Caixin
Nov 22, 2016 05:55 PM
BUSINESS & TECH

Apple's Limited Battery Replacement Fails to Satisfy

(Beijing) — The Chinese internet exploded with complaints Monday over Apple Inc.'s worldwide but very limited plan to replace the batteries on iPhone 6S devices that suddenly shut down.

Tens of thousands of comments on the issue flooded Sina Weibo, China's version of Twitter, with most complaining that the offer to install new batteries in what the company described as "a very small number" of 6S devices was unfair.

"Does the iPhone 6 not qualify? I got a low battery warning on a full battery today, who are they kidding by saying, 'a very small number'? Are they trying to just brush us off?" complained one Sina Weibo user, referring to the iPhone 6S' predecessor model.

Another user who calls himself Erranbuer was upset because his iPhone 6S suffered from the same problem but was manufactured in January, making it ineligible for a new battery. "What about the phones that don't happen to fit the criteria for replacement? Apple owes us an explanation," he wrote.

Apple's move comes after China's consumer rights watchdog investigated the iPhones' unexplained shutdowns. But the tech giant is asserting that the shutdowns affect only a portion of phones made in September and October 2015.

The batteries of iPhone 6 devices and larger-screened "Plus" versions of the iPhone 6 and 6S are not eligible for replacement.

Apple is asking owners of iPhone 6S phones to provide the serial number, marked on the back of the phone, so the company can determine if the battery is eligible for a free replacement.

This move addresses an inquiry from the China Consumers' Association on Nov. 14 regarding abnormal switch-offs in iPhone 6 and 6S models with plenty of battery life remaining. Users complained to the association that the shutdowns were triggered by cold weather, and that the phones could not be revived without connecting them to a power source.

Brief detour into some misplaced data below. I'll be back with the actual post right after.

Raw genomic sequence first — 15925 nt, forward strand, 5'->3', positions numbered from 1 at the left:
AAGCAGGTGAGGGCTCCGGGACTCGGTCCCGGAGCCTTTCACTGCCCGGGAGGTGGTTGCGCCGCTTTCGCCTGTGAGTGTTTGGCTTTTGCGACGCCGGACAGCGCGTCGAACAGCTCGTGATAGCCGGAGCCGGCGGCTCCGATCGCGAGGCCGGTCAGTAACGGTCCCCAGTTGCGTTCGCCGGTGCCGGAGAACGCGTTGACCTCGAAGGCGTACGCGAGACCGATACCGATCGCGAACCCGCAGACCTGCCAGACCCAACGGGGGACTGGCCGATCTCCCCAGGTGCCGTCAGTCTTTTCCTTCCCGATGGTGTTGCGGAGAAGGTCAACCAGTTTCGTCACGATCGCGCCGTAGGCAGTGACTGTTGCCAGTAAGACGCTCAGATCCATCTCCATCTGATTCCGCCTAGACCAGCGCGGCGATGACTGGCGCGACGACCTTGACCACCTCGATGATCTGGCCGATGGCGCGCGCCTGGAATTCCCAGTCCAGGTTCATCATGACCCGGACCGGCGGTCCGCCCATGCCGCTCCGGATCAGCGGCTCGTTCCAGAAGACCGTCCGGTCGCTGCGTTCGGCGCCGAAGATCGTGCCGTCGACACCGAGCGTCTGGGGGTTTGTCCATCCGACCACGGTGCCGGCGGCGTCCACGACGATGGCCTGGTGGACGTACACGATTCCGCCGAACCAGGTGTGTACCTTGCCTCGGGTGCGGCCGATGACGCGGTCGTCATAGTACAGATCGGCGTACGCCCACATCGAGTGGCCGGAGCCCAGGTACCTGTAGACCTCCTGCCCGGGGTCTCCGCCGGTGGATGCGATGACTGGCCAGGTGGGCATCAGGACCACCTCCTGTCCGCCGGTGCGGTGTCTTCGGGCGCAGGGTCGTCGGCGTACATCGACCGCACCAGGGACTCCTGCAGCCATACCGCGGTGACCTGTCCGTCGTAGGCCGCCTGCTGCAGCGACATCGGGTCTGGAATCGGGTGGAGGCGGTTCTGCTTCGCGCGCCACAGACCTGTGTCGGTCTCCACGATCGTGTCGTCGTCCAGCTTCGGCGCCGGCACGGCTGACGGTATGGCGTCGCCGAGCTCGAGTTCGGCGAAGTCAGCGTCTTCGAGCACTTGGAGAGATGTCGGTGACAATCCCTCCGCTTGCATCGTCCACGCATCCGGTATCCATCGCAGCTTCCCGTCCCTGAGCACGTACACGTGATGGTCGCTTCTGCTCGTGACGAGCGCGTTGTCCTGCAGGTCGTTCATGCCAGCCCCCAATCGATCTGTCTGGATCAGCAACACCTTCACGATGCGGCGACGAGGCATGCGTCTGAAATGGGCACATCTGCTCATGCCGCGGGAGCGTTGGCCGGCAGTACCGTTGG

Replacing only a small batch of batteries is a clever way for Apple to downplay the shutdowns, said Jin Di, research manager at IDC China.

"Admitting that problems are limited in scale helps to prevent escalation, and by implying an innocent battery glitch, Apple is able to get away with an impression that there are no other serious defects," as battery performance naturally deteriorates with use, she said.

Nicole Peng, research director at Canalys, estimates that 33 million iPhone 6 and 6 Plus devices have been sold in China.

"It seems this is a preliminary plan. There's no way that the scale of the plan will satisfy Chinese consumers at this stage," she said.

Another reason the number of replacements is small may be because Apple wants to experiment and find out if batteries are the cause of the shutdowns, said an analyst who asked not to be named.

An authorized Apple retailer in Beijing told Caixin that replacement phones will not be provided during the battery replacement, which might take from three days to two weeks depending on the number of requests. "First we need to stock up on batteries, and that will take three days at least," the retailer said.

Contact reporter April Ma (mafangjing@caixin.com); editor Ken Howe (kennethhowe@caixin.com)

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